Determining The Structure of the Bacterial Voltage-gated Sodium Channel NaChBac Embedded in Liposomes by Cryo Electron Tomography and Subtomogram Averaging

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Voltage-gated sodium channels shape action potentials that propagate signals along cells. When the membrane potential reaches a certain threshold, the channels open and allow sodium ions to flow through the membrane depolarizing it, followed by the deactivation of the channels. Opening and closing of the channels is important for cellular signalling and regulates various physiological processes in muscles, heart and brain. Mechanistic insights into the voltage-gated channels are difficult to achieve as the proteins are typically extracted from membranes for structural analysis which results in the loss of the transmembrane potential. Here, we report the structural analysis of a bacterial voltage-gated sodium channel, NaChBac, reconstituted in liposomes under an electrochemical gradient by cryo electron tomography and subtomogram averaging. We show that the small channel, most of the residues of which are embedded in a membrane, can be localized using a genetically fused GFP. GFP can aid the initial alignment to an average resulting in a correct structure, but does not help for the final refinement. At a moderate resolution of ∼16 Å the structure of NaChBac in an unrestricted membrane bilayer is 10% wider than the structure of a purified protein previously solved in nanodiscs, suggesting the potential movement of the peripheral voltage-sensing domains. Our structural analysis explores the limits of structural analysis of membrane proteins in membranes.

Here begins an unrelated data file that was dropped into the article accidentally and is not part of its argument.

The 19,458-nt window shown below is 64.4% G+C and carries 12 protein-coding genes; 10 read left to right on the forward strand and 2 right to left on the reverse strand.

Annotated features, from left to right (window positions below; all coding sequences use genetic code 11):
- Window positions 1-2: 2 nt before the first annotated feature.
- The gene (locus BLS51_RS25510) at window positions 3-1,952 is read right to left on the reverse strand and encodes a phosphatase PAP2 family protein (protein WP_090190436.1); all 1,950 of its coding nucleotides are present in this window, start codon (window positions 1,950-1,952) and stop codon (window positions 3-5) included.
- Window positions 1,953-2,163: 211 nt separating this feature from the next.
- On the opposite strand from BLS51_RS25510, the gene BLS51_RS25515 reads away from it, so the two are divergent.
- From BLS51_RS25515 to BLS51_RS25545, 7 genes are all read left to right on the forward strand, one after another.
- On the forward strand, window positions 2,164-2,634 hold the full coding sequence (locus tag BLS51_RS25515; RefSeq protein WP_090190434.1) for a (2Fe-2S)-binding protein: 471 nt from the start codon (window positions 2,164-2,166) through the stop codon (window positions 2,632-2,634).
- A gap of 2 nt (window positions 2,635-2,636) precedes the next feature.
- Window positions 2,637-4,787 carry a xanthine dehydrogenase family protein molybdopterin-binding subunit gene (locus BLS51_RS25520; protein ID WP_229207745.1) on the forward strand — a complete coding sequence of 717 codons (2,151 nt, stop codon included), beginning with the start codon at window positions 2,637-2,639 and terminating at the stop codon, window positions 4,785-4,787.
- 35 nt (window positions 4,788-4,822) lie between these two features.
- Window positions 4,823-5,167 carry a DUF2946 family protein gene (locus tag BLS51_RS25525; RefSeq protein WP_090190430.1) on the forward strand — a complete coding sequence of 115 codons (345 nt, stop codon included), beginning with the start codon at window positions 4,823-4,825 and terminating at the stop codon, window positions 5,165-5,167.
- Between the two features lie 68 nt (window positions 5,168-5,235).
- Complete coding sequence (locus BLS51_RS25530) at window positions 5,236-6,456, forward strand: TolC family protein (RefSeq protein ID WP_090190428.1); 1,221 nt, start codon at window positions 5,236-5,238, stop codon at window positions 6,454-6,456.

• Structural analysis of the bacterial voltage-gated sodium channel NaChBac in lipid vesicles under the resting membrane potential by cryo electron tomography and subtomogram averaging.

  • Fused GFP allows identification of a 120-kDa mostly transmembrane protein in tomograms, and helps for the initial alignment but not for the final refinements.

  • The map of NaChBac in liposomes at a resolution of 16.3 Å is ∼10% wider than the protein structure in a nanodisc.

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